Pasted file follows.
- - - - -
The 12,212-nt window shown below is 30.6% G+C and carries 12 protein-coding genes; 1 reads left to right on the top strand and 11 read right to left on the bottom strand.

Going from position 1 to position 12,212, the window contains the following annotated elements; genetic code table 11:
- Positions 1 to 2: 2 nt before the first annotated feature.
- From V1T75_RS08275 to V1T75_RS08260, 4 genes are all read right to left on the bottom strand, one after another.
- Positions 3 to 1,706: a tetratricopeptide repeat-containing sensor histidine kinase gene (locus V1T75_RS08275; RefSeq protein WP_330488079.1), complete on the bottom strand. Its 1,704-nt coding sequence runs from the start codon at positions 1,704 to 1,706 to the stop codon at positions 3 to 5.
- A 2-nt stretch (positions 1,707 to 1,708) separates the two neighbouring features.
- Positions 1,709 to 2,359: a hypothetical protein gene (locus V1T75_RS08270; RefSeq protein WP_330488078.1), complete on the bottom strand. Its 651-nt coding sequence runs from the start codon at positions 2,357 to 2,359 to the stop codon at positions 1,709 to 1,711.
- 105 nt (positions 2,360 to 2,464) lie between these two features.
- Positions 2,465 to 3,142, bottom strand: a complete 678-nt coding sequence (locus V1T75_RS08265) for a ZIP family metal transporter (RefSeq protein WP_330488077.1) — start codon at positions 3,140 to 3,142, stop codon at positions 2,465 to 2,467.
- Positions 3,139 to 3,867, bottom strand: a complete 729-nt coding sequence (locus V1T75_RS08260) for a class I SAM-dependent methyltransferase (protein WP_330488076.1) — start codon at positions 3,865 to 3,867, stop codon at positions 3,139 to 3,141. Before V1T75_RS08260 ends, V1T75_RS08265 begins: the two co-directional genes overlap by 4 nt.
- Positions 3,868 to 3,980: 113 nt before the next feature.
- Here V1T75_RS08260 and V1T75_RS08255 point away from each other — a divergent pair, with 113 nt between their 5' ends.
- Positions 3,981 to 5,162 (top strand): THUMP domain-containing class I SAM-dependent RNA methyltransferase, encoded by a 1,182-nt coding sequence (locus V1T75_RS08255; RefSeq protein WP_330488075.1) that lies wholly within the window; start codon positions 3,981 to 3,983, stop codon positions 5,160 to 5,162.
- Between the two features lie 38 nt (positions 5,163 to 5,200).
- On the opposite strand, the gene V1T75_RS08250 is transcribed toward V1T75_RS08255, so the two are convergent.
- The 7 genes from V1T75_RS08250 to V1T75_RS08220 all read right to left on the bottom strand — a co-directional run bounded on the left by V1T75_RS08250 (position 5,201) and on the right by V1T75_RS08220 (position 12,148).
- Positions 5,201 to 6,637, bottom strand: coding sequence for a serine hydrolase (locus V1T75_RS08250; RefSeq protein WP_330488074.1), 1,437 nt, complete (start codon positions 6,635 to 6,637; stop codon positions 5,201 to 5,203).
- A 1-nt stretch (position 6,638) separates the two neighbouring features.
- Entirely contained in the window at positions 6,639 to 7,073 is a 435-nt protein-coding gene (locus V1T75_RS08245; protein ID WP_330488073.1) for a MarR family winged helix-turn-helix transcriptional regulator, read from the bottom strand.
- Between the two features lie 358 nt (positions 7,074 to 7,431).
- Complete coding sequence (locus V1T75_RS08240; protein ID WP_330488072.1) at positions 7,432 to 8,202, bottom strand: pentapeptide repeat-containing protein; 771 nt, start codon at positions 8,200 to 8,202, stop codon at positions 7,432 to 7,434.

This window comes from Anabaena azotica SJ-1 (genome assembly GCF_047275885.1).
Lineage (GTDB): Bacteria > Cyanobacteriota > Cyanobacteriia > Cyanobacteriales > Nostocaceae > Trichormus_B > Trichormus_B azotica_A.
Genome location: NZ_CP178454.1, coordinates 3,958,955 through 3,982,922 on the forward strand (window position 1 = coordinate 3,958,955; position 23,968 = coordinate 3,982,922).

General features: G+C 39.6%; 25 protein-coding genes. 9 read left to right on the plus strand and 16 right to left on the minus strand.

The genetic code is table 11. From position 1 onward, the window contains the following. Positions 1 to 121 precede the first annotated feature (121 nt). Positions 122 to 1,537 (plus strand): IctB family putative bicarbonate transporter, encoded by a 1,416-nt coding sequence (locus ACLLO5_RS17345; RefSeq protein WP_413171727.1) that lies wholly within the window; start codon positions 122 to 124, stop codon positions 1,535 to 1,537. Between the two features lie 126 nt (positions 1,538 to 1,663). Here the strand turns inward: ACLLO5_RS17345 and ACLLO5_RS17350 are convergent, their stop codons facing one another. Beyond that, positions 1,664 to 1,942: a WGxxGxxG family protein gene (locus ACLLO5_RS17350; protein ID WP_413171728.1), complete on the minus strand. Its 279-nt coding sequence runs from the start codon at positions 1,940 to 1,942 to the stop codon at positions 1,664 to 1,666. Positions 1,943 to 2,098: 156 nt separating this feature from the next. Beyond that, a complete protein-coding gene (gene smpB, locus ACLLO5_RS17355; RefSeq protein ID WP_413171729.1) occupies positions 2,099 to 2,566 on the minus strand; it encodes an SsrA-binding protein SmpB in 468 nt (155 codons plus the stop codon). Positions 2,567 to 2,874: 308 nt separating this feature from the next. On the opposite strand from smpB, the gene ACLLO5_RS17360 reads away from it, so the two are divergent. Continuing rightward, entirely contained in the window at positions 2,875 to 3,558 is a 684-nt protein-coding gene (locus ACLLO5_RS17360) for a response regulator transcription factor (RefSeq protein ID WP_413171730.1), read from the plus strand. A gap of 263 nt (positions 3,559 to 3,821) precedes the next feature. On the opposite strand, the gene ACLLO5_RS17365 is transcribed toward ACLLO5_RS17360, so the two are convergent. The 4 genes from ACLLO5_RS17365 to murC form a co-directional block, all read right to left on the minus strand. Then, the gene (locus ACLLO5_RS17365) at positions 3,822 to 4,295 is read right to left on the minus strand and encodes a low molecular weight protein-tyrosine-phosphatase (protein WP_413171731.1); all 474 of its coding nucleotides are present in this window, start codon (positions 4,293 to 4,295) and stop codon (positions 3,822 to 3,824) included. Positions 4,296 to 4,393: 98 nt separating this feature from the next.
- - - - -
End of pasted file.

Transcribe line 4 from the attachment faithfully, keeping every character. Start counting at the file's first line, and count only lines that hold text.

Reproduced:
- From V1T75_RS08275 to V1T75_RS08260, 4 genes are all read right to left on the bottom strand, one after another.